We had the opportunity to take an architectural tour with Daniel, from the Toronto Society of Architects. If there was someone you wanted to wander downtown Toronto with to learn about the history of the city, and the buildings, it is Daniel, as he has over 40 years of experience designing many of them.



Not all the buildings on this posting were seen on Daniel’s tour, but with the knowledge from him we were able to seek out more than what he had time to cover.

Included in these is (to me) the Mecca of Hockey – Maple Leaf Gardens. The Gardens were closed to NHL hockey more than 20 years ago, but the good folks of Toronto had the sense to retain the building and re-purpose it.

Most of the 1st level is a large grocery store, while Ryerson University uses the remainder of the building for athletics.



The highlight is on the current 3rd level – the ‘original ice’, as well as the exposed original ceiling!



Since the 1970s Toronto has had a near continual skyscraper building boom.



There are pockets of historic buildings scattered throughout downtown. In the distance is the clock tower of the ‘old’ city hall.

Completed in 1899 it was used as city hall until 1966 when the new city hall (feature photo for this posting) was completed.



E J Lennox was the primary architect for the old city hall in the 1890s. As was custom at the time he expected to have his name engraved on the building. When city council told him no – he got his revenge – by doing a ‘grotesque’ of himself. He is in the center with the mustache.

Even better was his revenge on his bosses in the city council – he included them as goofy looking people in grotesques, which means 120 years later he is still getting his revenge.



If you look enough you find many art deco touches, including these nice skylights in the Toronto Coach Lines building. Not bad for a bus station.



Another art deco entrance along Yonge Street.



All around you get glimpses of old and new.







The Bank of Nova Scotia building is one of the better art deco examples.





As is the Canadian Bank of Commerce.



A portion of the Hockey Hall of Fame is in the ornate lobby of an old bank.



Union Station is another example, and will shine even more when the renovations are completed in a few years.



Not downtown, and not a skyscraper the ‘Palace of Purification’ is the R C Harris Water Treatment Facility in Scarborough. It is an art deco masterpiece with a great setting along Lake Ontario.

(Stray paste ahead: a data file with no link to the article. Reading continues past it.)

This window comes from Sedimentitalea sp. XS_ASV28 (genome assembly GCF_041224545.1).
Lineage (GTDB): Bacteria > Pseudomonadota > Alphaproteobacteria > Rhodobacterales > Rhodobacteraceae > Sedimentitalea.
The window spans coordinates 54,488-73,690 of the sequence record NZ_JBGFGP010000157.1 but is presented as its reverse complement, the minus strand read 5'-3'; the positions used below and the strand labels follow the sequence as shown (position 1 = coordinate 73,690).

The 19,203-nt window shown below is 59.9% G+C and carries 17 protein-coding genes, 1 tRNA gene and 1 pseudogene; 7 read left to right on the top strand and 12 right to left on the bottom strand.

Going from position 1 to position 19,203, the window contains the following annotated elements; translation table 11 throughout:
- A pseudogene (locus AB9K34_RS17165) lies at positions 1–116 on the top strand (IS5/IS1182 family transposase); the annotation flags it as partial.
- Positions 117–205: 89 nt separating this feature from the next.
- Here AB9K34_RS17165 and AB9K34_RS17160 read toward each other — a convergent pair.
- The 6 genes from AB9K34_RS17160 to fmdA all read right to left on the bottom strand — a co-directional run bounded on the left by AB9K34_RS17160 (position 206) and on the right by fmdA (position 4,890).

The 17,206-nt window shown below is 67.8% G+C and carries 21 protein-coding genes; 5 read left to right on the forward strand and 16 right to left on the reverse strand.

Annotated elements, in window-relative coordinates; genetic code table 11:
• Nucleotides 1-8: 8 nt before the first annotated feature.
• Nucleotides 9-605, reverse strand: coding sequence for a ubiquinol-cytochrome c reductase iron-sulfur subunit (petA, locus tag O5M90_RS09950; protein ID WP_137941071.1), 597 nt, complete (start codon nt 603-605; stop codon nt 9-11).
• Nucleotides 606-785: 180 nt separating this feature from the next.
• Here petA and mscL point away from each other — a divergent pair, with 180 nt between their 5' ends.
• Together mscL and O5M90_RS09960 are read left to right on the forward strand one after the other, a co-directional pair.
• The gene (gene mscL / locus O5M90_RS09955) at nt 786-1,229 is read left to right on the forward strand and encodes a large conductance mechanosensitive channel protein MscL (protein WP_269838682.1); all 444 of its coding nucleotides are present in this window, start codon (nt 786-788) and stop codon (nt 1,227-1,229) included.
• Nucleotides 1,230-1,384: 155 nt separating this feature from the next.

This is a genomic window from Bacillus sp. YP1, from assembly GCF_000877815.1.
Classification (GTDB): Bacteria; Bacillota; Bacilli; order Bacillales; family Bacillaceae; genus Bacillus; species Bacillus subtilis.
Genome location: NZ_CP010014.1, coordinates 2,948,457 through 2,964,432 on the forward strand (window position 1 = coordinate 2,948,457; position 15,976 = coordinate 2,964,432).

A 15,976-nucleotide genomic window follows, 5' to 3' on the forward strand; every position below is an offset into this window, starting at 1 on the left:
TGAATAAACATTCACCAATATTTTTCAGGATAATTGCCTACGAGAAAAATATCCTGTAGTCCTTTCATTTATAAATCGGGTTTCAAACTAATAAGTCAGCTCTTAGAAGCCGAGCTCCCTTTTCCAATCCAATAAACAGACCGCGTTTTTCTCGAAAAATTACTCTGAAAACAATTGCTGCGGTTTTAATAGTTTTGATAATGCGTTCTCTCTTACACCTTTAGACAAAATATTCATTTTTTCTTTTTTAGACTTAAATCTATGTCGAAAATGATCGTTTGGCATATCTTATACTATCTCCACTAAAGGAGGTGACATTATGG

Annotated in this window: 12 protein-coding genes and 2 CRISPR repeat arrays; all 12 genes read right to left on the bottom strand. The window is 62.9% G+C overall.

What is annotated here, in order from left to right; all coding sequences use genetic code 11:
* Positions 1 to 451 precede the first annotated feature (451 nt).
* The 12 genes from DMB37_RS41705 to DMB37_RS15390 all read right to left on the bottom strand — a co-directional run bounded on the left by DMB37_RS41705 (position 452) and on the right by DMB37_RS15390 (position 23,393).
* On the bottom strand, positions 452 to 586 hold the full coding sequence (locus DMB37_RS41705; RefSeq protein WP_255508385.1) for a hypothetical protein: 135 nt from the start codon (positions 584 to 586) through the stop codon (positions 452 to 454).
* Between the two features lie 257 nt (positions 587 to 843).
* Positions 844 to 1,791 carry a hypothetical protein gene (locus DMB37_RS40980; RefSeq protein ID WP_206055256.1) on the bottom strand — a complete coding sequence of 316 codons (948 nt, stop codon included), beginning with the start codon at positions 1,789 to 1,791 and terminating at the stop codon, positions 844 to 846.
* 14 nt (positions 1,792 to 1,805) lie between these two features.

Toronto is a city on the move, and their architecture shows it.







Buenos Aires – June 2019 – A Walk Down the Avenida de Mayo

Of all the important streets in Buenos Aires, none is above Avenida de Mayo, May Avenue. Named in honor of the May Revolution of 1810 that lead to the Argentine independence, the street takes you from the Plaza of Congress to the Presidential Palace.

The Congressional Building graces the far end of the plaza.





The plaza has a massive fountain and a collection of statues.



The view from the plaza looking down Avenida de Mayo.



The Confiteria El Molino, an Art Noveau coffee house was completed in 1917. All of the marble, ceramics an glass was imported from Italy.

The windmill was in honor of the Molino Lorea, the first flour mill in Buenos Aires.



Across the plaza is the Senate Building.



Most of the buildings along the street have character.






None have more character than the Palacio Barolo. Once South America’s tallest building, the entire structure is an ode to Dante’s Divine Comedy.

The height of one hundred meters corresponds to the one hundred cantos of the story. There are nine access points within the building, representing nine circles and nine hierarchies of Hell.

The 22 floors of the building reflect the number of stanzas in the poem. Even moving up the building takes one through hell, purgatory and paradise.

The building is a beautiful masterpiece.







This relatively plain, Spanish mission looking building is the Cabildo. It was used as the center of government during the colonial era. Since 1610 there has been a government building on this site, with this one dating from the late 1700s.



The Piramide de Mayo, or May Pyramid, was originally constructed in 1811 in celebration of the revolution. It was renovated in the 1860s.



During the ‘Dirty War’ of the 1970s dictatorship in Argentina, up to 30,000 people ‘disappeared’, without a trace, including many children. During this time 3 people together was considered a mass assembly, with possible arrest.

Beginning in 1977 women began together in the plaza in public defiance of the ban on public gatherings, they wore white head scarves to symbolize the diapers of the ‘lost’ children. This is memorialized in the pavement of the plaza.

Many of the children taken were given to families of those in power, and raised as their own. To this day the ‘Mothers of the Mayo Plaza’ continue to pursue to reunification of the now older adults to their rightful families.




The Casa Rosada (Pink House), is the office of the President. While it is officially the Presidential Home, in reality the president lives elsewhere in Buenos Aires.



Soldiers from the Regiment of Mounted Grenadiers march from the Palace every few hours.



The Metropolitan Cathedral is the state church for Argentina. Before he became Pope, Francis was the Archbishop of Buenos Aires in this cathedral.



The interior is impressive.






The tomb of General San Martin is located in the Cathedral. As the Father of the Nation of Argentina, he is honored with guards.